Concavenator (CollectA)

Review by Nathan Morris (Takama), photos by Bokisaurus and Simon. Edited by Plesiosauria.

Concavenator corcovatus (meaning hunchback hunter from Cuenca). Was a 6-meter long, and primitive carcharodontosaurian that lived 130 milion years ago during the early Cretaceous Period. It was discovered last year [2010] at the Las Hoyas Plateau, and is notable for a hump that pertruded from its back. It’s unsure what this hump was used for, some suggest that it was used to regulate body temperature, other think it was used for communication in courtship. It is also notable for sprouting quil knobs on its arms, as evidenced by quill knobs on its forearm bones, a feature regarded as a connection between early theropods and birds.

Concavenator CollectA

CollectA’s Concavenator was revealed as part of their standard-size line for 2011. As it was discovered so recently, this figure is probably the very first of this animal ever to be released. CollectA seemed to have done their research on it as the arms have been sculpted with the quills intact and the shape of the skull is about correct, featuring individually sculpted teeth. It even has a tiny little cloacal opening. The coloring however, is dull in my opinion, it is covered in dark brown with a tan underside and the quills and hump have also been given a showey pinkish red coloring to show off the significant feature of this dinosaur. The eyes are nothing but little black dots and the claws are painted grey on all the limbs.

Concavenator CollectA

It is also a small figure that stands only 2 inches tall and 6 inches from head to tail, which is more or less average for CollectAs standard sized dinosaur collection. Overall, I say this is great figure in terms of accuracy, detailing, and obscurity, and I personaly love it.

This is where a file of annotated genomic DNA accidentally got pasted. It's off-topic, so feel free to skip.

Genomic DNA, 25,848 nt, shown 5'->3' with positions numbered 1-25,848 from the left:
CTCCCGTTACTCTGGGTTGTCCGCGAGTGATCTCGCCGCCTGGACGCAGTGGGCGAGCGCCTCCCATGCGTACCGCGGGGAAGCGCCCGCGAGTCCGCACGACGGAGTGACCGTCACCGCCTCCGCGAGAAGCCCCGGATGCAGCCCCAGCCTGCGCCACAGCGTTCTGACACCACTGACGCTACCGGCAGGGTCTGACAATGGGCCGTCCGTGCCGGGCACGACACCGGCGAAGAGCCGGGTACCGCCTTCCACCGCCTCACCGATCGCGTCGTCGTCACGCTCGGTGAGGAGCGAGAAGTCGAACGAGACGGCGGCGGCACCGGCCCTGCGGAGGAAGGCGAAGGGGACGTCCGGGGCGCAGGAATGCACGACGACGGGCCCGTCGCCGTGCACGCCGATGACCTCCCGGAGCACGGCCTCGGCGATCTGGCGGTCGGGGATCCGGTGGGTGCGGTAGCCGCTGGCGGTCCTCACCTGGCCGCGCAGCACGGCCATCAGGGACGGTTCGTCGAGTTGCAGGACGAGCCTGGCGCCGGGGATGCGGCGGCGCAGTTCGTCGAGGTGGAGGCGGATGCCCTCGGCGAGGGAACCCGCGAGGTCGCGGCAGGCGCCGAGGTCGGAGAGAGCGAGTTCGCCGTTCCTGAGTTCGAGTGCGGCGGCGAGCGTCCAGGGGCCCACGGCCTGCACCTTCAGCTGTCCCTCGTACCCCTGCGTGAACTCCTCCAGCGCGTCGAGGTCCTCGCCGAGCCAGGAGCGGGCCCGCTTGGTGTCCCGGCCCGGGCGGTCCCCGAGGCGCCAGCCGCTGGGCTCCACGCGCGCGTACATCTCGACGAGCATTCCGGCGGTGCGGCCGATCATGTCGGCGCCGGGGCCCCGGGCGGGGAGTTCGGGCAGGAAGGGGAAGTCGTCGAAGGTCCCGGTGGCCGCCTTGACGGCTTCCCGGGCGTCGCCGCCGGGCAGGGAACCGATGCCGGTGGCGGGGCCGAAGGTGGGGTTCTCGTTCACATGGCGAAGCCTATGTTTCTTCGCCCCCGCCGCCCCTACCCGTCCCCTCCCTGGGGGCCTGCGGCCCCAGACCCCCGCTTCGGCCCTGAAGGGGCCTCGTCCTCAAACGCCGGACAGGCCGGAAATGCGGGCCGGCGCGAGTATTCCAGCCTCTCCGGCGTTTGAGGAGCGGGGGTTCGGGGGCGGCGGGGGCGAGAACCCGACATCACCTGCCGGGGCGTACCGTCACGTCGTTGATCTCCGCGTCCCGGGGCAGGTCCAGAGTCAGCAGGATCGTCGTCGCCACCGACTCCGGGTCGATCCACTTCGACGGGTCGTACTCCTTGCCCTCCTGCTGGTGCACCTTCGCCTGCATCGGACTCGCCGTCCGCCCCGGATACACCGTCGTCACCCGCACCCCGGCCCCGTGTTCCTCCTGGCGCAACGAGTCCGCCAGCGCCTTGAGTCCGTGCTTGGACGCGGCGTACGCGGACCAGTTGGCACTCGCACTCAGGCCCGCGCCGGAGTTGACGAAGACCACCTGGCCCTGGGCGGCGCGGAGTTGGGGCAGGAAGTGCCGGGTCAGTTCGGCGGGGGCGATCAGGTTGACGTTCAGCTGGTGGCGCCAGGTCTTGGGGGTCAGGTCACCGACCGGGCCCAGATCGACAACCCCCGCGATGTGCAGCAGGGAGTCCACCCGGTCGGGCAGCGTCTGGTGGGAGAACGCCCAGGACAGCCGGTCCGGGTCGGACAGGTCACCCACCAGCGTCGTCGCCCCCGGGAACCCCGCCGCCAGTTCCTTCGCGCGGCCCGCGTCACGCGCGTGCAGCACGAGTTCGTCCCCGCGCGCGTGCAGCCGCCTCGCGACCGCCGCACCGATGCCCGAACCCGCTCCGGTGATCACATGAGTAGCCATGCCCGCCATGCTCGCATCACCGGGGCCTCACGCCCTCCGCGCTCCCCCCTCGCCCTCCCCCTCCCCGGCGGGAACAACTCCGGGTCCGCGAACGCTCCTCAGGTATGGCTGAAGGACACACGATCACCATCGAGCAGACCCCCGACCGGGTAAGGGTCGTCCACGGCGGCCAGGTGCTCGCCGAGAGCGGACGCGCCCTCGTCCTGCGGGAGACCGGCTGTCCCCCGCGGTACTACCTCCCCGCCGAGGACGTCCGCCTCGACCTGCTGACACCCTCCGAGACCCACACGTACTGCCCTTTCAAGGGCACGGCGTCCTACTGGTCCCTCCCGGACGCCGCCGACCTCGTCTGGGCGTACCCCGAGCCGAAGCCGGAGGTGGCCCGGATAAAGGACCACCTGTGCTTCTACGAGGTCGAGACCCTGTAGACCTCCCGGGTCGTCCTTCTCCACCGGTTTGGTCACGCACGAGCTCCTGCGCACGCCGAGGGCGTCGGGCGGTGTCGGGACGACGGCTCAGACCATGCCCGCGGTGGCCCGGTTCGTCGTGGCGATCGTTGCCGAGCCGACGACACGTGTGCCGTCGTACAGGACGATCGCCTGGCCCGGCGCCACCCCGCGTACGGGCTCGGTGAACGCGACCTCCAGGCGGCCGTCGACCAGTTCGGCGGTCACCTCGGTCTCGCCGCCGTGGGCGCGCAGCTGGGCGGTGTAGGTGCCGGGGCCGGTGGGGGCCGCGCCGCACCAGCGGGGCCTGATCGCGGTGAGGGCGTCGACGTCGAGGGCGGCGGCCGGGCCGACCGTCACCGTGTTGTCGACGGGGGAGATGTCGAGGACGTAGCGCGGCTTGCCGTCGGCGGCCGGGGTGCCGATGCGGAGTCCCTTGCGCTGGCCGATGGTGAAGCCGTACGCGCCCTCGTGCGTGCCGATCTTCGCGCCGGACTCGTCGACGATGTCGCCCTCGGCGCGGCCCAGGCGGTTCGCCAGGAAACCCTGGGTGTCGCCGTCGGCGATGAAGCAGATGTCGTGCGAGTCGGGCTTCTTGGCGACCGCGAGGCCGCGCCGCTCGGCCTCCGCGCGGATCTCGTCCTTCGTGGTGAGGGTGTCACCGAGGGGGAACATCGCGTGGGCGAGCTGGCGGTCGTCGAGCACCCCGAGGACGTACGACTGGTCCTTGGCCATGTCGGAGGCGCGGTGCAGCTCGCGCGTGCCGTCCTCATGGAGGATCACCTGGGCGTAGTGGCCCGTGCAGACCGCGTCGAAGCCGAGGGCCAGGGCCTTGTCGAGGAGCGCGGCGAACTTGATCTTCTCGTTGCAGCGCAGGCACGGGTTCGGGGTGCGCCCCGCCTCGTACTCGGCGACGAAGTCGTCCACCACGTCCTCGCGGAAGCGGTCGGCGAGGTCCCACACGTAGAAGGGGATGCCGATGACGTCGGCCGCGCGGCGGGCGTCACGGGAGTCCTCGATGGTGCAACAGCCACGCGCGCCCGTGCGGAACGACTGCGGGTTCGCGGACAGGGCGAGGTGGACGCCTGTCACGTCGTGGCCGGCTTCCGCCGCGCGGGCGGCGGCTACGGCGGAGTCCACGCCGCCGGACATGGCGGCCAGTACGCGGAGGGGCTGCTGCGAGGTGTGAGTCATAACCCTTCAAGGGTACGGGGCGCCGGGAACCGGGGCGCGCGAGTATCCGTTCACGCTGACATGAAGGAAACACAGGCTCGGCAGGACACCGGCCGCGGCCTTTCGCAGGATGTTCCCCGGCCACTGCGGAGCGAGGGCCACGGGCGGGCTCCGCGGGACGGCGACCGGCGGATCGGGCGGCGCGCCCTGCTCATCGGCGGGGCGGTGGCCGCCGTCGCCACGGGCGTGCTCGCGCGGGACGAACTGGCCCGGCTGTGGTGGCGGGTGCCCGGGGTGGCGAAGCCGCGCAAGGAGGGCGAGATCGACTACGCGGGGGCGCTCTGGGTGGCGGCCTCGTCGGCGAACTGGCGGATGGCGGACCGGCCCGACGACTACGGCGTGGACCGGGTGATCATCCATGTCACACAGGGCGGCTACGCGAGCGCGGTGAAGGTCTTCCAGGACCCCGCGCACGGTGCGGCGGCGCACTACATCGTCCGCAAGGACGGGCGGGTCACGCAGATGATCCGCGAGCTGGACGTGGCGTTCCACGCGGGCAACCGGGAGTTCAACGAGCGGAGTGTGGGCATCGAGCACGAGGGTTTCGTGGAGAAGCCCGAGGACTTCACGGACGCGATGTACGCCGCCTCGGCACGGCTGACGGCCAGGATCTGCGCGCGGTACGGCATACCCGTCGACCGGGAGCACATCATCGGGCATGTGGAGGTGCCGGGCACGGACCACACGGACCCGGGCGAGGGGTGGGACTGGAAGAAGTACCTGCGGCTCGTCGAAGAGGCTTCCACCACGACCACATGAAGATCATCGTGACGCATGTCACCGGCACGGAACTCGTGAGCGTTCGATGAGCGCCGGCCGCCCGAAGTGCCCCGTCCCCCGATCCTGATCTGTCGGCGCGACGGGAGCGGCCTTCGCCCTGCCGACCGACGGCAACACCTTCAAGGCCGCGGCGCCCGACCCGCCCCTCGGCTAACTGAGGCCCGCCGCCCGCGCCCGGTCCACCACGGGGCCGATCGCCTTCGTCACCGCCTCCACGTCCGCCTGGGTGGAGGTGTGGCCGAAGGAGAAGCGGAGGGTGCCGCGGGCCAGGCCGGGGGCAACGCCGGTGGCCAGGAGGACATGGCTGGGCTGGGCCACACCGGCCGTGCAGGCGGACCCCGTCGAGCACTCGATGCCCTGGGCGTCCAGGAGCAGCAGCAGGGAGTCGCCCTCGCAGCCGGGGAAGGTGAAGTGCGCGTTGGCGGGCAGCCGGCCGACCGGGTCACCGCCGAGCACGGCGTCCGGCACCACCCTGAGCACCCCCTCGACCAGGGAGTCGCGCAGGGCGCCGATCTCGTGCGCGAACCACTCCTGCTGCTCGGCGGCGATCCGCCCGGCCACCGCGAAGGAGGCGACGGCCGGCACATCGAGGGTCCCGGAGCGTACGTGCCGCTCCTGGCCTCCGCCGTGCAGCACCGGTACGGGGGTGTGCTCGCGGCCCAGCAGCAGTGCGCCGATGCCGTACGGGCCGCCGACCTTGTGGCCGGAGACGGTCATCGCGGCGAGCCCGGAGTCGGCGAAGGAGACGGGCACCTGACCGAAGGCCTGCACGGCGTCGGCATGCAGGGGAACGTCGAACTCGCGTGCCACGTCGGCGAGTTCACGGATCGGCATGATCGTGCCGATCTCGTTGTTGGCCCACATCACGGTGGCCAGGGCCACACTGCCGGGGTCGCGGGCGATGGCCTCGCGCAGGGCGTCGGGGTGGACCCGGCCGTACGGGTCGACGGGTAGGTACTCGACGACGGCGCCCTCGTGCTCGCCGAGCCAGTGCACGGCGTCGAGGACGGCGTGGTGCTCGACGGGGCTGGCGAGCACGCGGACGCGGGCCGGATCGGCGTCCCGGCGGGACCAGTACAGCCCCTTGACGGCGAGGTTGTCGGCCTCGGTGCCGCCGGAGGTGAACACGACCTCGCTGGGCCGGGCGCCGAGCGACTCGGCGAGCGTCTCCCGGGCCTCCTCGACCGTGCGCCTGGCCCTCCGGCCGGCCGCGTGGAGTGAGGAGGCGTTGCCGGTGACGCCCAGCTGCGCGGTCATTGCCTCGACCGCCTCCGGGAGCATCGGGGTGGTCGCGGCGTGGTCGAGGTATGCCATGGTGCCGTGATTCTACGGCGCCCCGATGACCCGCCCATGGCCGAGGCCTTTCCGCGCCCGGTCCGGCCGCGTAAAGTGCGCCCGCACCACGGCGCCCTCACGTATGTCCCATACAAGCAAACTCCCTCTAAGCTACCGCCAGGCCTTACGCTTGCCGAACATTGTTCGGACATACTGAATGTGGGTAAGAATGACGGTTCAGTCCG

Concavenator CollectA

Now available through eBay stores here

10 Responses to Concavenator (CollectA)

  1. It’s a really cool figure, but there is something not quite right about the lower jaw, and the paint job makes the “hump” resemble a giant zit. I wonder if the “hump” was really the base of some sort of much larger display that did not fossilize.

  2. Pingback: Concavenator (Carnegie Collection by Safari Ltd.) | The Dinosaur Toy Blog

  3. Ya era hora de que por fin se dignaran a realizar una réplica de algún dinosaurio de la Península Ibérica,pues se cuentan con los dedos de una mano (Miragaia y poco más).Lástima que la encargada de hacerlo sea Collecta,porque la verdad es que la calidad es baja.Parecía con las últimas creaciones que estaban subiendo el listón pero parece que otra vez vuelven a las andadas con ejemplares infantilizados y de baja calidad.

  4. I’m not very impressed by Concavenator. The figure I’d really like Carnegie to make is a good 1:40 Acrocanthosaurus!! It would look amazing, be very likely to sell well among kids and collectors, be a good size, and be the the only accurate 1:40 Acrocanthosaurus (the teeth on Battat’s don’t seem to be the right length).

  5. christian lambson

    I think that Safari should make a concavenater. Along with a balaur and a new ceratosaurus.

  6. christian lambson

    I wonder why concavenator’s hump is never shown as a sail?

  7. questo e’ bello

  8. Ich werde ihn auf jeden Fall in meine Sammlung einfügen der Concavenator ist großartig.
    Auch wenn die Bemalung ein bissischen Langweilig ist.

  9. A mi honesto entender es una figura bastante pobre, en cierto modo es una mala copia de la pintura de Raúl Martín. Sería interesante que Safari o Carnegie (cualquiera de las dos) hiciesen una réplica decente, sería extraordinario.
    Pero esta es muy pobre, quizás de lo peor de Collecta en este año junto con el Australovenator.

  10. There is doubt that the bumps on Concavenator’s arms are quill knobs. They are irregularly spaced which true quill knobs tend not to be, and their position is unusual and different to where quill knobs are found on birds and dromaeosaurs. Other animals, like some mammals, have the same sort of irregularly spaced bumps on various of their bones along intermuscular lines, which act as tendon attachment points.

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